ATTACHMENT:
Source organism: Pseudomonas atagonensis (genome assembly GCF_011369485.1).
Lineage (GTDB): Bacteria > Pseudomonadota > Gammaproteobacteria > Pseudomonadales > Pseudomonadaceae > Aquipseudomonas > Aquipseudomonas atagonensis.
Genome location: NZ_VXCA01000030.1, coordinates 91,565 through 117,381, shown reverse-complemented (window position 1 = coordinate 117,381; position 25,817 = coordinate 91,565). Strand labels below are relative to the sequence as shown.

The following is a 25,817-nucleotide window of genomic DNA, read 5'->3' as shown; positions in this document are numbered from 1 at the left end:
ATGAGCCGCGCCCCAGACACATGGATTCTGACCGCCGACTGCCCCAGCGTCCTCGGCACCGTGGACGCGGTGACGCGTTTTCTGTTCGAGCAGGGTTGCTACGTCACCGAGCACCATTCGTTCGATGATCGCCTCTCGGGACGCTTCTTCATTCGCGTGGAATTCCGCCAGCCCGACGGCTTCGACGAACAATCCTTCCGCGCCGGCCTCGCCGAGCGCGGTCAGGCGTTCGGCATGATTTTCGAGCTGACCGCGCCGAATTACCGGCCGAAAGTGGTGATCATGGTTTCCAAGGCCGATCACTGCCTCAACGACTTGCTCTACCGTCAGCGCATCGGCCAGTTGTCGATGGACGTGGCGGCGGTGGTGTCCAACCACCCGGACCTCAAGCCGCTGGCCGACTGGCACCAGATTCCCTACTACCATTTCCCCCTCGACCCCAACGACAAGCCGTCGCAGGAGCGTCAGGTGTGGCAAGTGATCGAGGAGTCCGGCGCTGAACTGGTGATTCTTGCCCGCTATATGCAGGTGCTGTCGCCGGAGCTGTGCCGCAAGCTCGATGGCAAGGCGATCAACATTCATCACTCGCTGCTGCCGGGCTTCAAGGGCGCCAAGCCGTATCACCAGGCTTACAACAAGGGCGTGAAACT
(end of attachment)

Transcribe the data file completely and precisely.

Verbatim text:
Source organism: Pseudomonas atagonensis (genome assembly GCF_011369485.1).
Lineage (GTDB): Bacteria > Pseudomonadota > Gammaproteobacteria > Pseudomonadales > Pseudomonadaceae > Aquipseudomonas > Aquipseudomonas atagonensis.
Genome location: NZ_VXCA01000030.1, coordinates 91,565 through 117,381, shown reverse-complemented (window position 1 = coordinate 117,381; position 25,817 = coordinate 91,565). Strand labels below are relative to the sequence as shown.

The following is a 25,817-nucleotide window of genomic DNA, read 5'->3' as shown; positions in this document are numbered from 1 at the left end:
ATGAGCCGCGCCCCAGACACATGGATTCTGACCGCCGACTGCCCCAGCGTCCTCGGCACCGTGGACGCGGTGACGCGTTTTCTGTTCGAGCAGGGTTGCTACGTCACCGAGCACCATTCGTTCGATGATCGCCTCTCGGGACGCTTCTTCATTCGCGTGGAATTCCGCCAGCCCGACGGCTTCGACGAACAATCCTTCCGCGCCGGCCTCGCCGAGCGCGGTCAGGCGTTCGGCATGATTTTCGAGCTGACCGCGCCGAATTACCGGCCGAAAGTGGTGATCATGGTTTCCAAGGCCGATCACTGCCTCAACGACTTGCTCTACCGTCAGCGCATCGGCCAGTTGTCGATGGACGTGGCGGCGGTGGTGTCCAACCACCCGGACCTCAAGCCGCTGGCCGACTGGCACCAGATTCCCTACTACCATTTCCCCCTCGACCCCAACGACAAGCCGTCGCAGGAGCGTCAGGTGTGGCAAGTGATCGAGGAGTCCGGCGCTGAACTGGTGATTCTTGCCCGCTATATGCAGGTGCTGTCGCCGGAGCTGTGCCGCAAGCTCGATGGCAAGGCGATCAACATTCATCACTCGCTGCTGCCGGGCTTCAAGGGCGCCAAGCCGTATCACCAGGCTTACAACAAGGGCGTGAAACT